A person who is suffering from long-term back pain can see how it leads to them suffering a loss in quality of life that can affect various aspects of their everyday life.
Consequently, it is increasingly common to incorporate psychologists into multidisciplinary teams at spine units, to address the emotional distress caused by difficulties in adapting to this new situation.
Our aim is to use psychology to improve the quality of life of people suffering from back pain, to try to reduce their suffering and help them learn proactive strategies to cope with the pain and regain control of their lives.
The treatment, which is always tailored to the person’s needs, will address different areas: emotional, behavioural, cognitive and social.
The psychological techniques used will affect important aspects, such as:
- Understanding the pain.
- Dealing with emotions.
- Re-establishing and maintaining day-to-day, physical and social activities, appropriate to the person’s current condition
- Enhancing the active process of resolving problems or conflicts that may arise during treatment.
- Promoting healthy lifestyles, etc.
THE PSYCHOLOGY SESSION
In the first session, a comprehensive assessment of the problem to be treated will be made, and the patient’s complete medical history is considered, along with any difficulties it presents.
After ascertaining the reasons for the visit, the aims and treatment plan will be defined. These will always be individualised for each person, so the number of sessions and the duration of treatment will differ in each individual case.
PSYCHOLOGICAL TECHNIQUES USED
HEALTHY PAIN MANAGEMENT AND MENTAL AND PHYSICAL WELLBEING
Cognitive behavioural therapy:
Cognitive behavioural therapy has proven useful in the treatment of chronic pain.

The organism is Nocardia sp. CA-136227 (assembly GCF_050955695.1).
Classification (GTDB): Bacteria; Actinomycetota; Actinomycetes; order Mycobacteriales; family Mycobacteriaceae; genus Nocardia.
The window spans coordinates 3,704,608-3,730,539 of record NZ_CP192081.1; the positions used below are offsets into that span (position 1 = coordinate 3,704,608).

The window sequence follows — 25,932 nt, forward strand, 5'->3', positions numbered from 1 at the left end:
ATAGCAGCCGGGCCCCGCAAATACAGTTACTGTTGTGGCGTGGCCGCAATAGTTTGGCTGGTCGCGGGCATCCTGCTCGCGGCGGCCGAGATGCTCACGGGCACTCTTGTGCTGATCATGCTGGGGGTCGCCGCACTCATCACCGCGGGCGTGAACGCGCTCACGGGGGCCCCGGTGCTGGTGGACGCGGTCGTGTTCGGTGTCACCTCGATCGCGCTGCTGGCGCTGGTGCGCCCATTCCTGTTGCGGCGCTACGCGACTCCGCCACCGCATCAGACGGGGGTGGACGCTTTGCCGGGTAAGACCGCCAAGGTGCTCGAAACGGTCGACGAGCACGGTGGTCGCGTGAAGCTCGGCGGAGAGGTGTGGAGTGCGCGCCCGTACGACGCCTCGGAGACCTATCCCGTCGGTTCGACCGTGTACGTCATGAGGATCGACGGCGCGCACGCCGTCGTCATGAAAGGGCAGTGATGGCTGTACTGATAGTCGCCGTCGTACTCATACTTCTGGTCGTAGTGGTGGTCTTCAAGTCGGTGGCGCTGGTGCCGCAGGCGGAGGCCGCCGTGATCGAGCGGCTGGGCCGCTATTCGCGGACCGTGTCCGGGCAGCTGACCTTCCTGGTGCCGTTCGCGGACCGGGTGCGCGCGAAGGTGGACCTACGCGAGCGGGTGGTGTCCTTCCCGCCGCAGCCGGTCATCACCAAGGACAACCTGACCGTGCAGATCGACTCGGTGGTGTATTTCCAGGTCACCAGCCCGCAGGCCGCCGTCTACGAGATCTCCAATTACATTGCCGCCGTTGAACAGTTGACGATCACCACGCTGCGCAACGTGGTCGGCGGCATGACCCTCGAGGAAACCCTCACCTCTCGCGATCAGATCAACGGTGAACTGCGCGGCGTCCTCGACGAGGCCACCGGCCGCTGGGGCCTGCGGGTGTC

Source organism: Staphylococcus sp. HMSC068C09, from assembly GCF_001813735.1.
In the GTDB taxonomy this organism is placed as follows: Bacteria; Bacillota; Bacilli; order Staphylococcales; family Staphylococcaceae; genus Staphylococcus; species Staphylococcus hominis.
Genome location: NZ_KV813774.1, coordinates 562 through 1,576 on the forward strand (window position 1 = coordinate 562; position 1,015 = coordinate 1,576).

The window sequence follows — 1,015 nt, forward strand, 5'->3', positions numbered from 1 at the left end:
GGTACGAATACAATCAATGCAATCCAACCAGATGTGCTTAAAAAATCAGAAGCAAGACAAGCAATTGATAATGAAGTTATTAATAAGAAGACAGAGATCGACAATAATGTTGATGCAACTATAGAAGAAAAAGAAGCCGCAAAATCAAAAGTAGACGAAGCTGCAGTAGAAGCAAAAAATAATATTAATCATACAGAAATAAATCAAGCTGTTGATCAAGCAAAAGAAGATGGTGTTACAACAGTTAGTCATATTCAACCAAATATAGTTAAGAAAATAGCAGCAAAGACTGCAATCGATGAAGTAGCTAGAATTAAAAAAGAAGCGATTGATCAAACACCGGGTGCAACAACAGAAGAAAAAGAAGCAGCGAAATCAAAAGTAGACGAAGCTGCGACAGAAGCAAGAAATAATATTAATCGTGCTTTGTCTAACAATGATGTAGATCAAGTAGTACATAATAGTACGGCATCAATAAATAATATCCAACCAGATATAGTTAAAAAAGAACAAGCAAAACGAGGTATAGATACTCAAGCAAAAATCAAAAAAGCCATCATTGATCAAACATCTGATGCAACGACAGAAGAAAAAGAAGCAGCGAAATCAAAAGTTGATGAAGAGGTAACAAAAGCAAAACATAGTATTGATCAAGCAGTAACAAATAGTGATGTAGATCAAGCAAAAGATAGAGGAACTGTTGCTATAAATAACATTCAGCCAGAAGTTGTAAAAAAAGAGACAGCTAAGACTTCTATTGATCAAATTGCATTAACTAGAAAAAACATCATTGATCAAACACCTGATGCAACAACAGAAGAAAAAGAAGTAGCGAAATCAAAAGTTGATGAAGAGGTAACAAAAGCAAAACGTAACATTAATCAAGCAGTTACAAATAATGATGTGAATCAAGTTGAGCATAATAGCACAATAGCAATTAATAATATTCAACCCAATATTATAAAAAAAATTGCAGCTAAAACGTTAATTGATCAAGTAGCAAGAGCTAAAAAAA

Chronic pain can cause significant physical and emotional stress. Cognitive-behavioural therapy aims to detect and influence how a person thinks about their pain, and how they feel and act in response to it, to improve their mental and physical wellbeingstraight away.
People are taught different techniques, methods, procedures or activities that help to control and/or reduce their muscle tension and/or mental stress.
Also known as full attention, this is based on the Buddhist meditation concept of full consciousness, although mindfulness is not linked to any specific religious beliefs or life philosophies. Introduced to the West by Jon Kabat-Zinn, it consists of a series of exercises that promote awareness and the ability to concentrate and focus on the here and now.
Hypnosis is not a therapy in itself, but rather, it is a psychotherapeutic technique to encourage changes in the individual through the use of suggestions that induce a state of concentration and focused attention. It can be a useful tool to increase the efficacy of other treatments, and one of the areas with the greatest scientific backing is the treatment of pain.
The myths about hypnosis must be dispelled: hypnosis is not synonymous with falling asleep, or losing control or consciousness. In fact, the person is aware at all times and their concentration improves. It is impossible to carry out a session without the cooperation of the individual, who retains the ability to make their own decisions at all times, and the therapist cannot “order” the person to do anything against their will.
This means Eye Movement Desensitisation and Reprocessing. EMDR was discovered by Francine Shapiro, an American psychologist, who discovered that voluntary eye movements reduce the intensity of the distress inherent in negative thoughts.
During the treatment, a specific problem is identified and this will be the focus of the treatment. The therapist will guide the person to process the most significant traumatic information about the problem, while undergoing bilateral stimulation or performing eye movements, to reduce symptoms, change beliefs and improve functioning in daily activities.
Brief strategic therapy:
This is a type of therapy that seeks solutions to problems as quickly and efficiently as possible. It is dynamic and flexible, and attempts to identify problems, possible solutions, and past attempts at solutions, to design the most appropriate treatment in each case.